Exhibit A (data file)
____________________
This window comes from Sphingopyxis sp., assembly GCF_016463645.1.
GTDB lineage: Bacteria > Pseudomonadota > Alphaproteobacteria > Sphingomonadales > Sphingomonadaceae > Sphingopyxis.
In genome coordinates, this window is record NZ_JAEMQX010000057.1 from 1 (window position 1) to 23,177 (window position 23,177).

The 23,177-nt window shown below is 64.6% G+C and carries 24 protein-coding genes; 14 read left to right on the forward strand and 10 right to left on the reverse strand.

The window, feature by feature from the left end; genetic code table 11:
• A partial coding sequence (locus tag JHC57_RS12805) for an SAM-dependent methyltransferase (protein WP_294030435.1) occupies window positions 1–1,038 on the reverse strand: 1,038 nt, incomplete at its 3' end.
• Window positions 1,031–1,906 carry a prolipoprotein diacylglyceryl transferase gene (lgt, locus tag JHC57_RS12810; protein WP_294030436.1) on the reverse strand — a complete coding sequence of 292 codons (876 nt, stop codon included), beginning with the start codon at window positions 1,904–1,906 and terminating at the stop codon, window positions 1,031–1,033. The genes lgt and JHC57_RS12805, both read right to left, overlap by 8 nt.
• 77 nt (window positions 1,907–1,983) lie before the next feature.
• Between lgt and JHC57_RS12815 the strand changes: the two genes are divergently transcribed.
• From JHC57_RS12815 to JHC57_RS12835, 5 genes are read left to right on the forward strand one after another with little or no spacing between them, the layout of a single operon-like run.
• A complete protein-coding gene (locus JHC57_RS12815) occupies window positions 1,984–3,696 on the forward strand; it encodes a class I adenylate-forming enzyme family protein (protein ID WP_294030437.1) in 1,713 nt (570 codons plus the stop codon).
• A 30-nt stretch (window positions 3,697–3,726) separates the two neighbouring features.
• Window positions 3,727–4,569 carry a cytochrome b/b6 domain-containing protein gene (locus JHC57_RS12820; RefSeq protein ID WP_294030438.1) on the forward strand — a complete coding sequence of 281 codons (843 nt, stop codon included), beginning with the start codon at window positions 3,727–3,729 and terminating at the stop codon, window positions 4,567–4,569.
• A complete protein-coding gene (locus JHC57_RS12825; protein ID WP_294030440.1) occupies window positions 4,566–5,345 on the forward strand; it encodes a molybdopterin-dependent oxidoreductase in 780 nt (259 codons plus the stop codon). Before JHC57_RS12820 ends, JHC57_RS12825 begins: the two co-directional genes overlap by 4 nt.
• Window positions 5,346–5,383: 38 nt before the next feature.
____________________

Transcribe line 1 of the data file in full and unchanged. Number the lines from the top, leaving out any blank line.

This window comes from Sphingopyxis sp., assembly GCF_016463645.1.